The Monroe County Legislature on Sept. 10 unanimously passed a law to regulate the safety and security of grease trap covers at restaurants.
Bryce’s Law was named for the 3-year-old who died in July after apparently stepping on an unsecured cover and falling into a grease trap at Tim Hortons on University Avenue.
County Executive Cheryl Dinolfo proposed the law in late July to better regulate the safety and security of grease-trap covers in Monroe County. Prior to the introduction of the new legislation, no clear standard existed for the ongoing inspection and enforcement of grease trap manhole covers in the state.
“As a mother and grandmother, my heart goes out to Bryce’s mother Tenitia Cullum and all who knew and loved this beautiful little boy,” Dinolfo said in a news release announcing the legislature’s action.
“Bryce’s unimaginable loss exposed a clear loophole in (s)tate law, since no one agency was responsible for assuring the safety of grease trap covers. I am sincerely grateful to my (l)egislative partners on both sides of the aisle for joining me in showing how much we can accomplish by working together. It is my hope that the State Legislature will follow our lead by passing a similar version of Bryce’s Law soon, to ensure all New York children and communities receive the same protections they will soon have in Monroe County.”
Under the new county law:
- Grease traps and/or interceptors with manhole covers shall be designed to withstand expected loads and prevent access by unauthorized individuals. The covers have to be secured by a bolt or locking mechanism, or shall have a cover of sufficient weight to prevent unauthorized access. Sufficient weight shall be calculated by the standard of a 59 pound cover for a 24 inch diameter opening.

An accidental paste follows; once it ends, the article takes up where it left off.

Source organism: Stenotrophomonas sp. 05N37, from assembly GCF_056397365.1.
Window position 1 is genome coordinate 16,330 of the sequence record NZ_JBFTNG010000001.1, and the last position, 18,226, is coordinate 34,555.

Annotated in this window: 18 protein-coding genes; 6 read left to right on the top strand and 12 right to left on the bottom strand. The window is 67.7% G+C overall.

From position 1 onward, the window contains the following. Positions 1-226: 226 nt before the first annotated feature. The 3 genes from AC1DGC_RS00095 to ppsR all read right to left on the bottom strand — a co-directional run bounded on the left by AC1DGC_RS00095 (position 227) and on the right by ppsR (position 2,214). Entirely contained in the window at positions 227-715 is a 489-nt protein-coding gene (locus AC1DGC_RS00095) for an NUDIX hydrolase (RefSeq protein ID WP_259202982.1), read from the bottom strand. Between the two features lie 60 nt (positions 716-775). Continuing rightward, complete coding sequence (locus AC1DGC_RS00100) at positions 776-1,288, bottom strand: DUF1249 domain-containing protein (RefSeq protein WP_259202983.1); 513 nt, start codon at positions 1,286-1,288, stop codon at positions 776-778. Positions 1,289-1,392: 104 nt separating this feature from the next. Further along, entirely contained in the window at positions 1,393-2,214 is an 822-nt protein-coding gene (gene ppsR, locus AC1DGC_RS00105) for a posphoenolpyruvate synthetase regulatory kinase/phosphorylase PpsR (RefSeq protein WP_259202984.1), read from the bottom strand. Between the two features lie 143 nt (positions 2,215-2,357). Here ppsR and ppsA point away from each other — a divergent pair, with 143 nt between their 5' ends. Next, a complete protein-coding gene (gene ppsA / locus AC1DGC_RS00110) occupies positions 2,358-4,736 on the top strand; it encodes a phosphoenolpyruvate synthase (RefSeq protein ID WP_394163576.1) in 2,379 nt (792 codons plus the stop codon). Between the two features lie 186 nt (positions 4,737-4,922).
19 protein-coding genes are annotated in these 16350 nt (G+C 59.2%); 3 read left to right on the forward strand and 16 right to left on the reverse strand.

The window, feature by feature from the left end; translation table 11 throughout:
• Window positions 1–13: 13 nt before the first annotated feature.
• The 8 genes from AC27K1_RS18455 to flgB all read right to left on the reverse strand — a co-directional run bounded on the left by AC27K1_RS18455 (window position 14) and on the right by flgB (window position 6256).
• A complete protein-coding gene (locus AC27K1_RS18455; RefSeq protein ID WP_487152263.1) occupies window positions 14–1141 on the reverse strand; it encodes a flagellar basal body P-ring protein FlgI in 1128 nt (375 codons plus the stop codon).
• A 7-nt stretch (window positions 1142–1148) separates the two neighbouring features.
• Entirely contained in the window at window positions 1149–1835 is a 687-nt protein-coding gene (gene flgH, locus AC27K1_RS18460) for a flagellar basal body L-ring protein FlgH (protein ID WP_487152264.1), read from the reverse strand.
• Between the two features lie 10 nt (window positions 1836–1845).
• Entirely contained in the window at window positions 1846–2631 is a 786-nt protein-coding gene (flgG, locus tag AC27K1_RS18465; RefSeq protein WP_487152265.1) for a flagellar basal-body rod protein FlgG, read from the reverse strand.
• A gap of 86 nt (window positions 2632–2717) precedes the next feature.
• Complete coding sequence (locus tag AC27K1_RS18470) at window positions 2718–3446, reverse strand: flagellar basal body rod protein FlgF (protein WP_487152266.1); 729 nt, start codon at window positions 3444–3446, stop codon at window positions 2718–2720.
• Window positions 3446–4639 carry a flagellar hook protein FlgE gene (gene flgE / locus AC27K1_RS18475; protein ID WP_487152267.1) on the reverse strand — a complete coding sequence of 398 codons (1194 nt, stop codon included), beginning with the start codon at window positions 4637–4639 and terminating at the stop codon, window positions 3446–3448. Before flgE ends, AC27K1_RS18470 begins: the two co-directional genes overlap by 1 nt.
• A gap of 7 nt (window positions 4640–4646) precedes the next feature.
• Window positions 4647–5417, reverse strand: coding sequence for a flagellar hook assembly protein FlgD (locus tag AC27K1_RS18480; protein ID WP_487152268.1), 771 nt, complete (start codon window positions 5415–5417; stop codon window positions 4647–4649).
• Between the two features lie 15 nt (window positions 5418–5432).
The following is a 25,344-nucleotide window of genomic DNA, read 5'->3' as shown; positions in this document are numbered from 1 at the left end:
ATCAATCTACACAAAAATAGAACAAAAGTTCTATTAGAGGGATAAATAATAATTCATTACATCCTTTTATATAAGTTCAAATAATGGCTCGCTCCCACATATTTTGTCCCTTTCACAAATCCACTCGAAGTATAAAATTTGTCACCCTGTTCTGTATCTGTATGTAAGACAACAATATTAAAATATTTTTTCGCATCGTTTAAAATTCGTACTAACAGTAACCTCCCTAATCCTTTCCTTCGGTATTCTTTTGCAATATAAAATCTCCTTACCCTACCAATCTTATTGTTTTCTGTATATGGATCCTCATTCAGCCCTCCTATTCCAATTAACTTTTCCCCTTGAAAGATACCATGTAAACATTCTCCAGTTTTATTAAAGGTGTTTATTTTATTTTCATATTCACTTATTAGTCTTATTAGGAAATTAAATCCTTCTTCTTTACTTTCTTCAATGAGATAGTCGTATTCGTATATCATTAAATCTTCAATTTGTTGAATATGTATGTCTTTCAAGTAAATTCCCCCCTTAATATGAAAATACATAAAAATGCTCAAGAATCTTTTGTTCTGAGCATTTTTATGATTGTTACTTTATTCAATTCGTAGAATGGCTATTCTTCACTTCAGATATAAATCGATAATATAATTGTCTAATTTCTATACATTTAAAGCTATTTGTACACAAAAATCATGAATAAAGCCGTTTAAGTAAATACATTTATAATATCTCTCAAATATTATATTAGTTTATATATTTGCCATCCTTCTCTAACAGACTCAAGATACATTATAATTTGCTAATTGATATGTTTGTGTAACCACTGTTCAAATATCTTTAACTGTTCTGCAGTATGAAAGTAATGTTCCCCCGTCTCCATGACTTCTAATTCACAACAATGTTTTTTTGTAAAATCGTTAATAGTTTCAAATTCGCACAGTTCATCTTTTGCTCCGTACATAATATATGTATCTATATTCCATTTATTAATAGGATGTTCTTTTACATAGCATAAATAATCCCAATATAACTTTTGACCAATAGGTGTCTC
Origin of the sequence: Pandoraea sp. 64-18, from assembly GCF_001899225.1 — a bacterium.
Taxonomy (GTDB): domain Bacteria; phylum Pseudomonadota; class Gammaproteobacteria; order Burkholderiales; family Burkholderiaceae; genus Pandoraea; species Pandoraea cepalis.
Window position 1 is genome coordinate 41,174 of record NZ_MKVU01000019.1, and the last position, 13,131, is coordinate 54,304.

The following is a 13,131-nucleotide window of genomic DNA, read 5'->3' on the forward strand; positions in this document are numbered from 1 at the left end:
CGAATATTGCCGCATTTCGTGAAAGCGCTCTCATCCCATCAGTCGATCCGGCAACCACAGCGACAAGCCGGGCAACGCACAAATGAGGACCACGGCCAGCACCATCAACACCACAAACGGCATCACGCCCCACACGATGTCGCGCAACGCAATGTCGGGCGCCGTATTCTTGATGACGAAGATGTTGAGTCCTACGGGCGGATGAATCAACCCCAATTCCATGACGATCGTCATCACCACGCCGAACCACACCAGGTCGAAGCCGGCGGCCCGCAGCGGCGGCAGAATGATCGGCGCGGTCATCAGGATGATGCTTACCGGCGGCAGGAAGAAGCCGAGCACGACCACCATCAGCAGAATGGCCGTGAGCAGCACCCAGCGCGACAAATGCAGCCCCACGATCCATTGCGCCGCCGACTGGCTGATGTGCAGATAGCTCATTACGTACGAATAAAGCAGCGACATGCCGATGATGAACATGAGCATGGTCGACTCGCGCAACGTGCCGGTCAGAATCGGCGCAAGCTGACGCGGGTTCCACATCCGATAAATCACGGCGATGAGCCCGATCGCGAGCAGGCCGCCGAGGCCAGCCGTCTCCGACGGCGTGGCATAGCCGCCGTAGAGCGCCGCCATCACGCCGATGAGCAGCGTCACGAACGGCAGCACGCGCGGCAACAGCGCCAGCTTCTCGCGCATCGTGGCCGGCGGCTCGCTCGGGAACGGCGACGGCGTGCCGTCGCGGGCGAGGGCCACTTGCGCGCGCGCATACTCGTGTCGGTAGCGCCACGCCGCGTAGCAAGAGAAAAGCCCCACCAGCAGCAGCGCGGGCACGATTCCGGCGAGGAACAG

- All grease traps and/or interceptors shall be installed and maintained in accordance with the manufacturers’ recommendations.
- Monroe County Department of Public Health shall inspect annually all permitted food service establishments that use grease traps and/or interceptors with manhole covers. Failure to comply with the requirements shall be subject to enforcement in accordance with the Monroe County Sanitary Code, up to and including a fine and/or suspension of permit.
Monroe County recently completed safety sweeps at nearly 2,500 local businesses to assess the security of local grease trap covers. In total, a team of County inspectors performed safety assessments at 2,492 establishments. Over 530 establishments were identified as having external grease traps. Of the total number of inspections, four deficiencies were identified relating to the security of grease trap covers. The Monroe County Department of Public Health worked with those proprietors and all deficiencies have been corrected.
A final public hearing on the proposed local law is scheduled for 1 p.m. Sept. 27 in the Monroe County Legislature Chambers. Following the public hearing, the law will be signed by Dinolfo and go into effect by the end of September.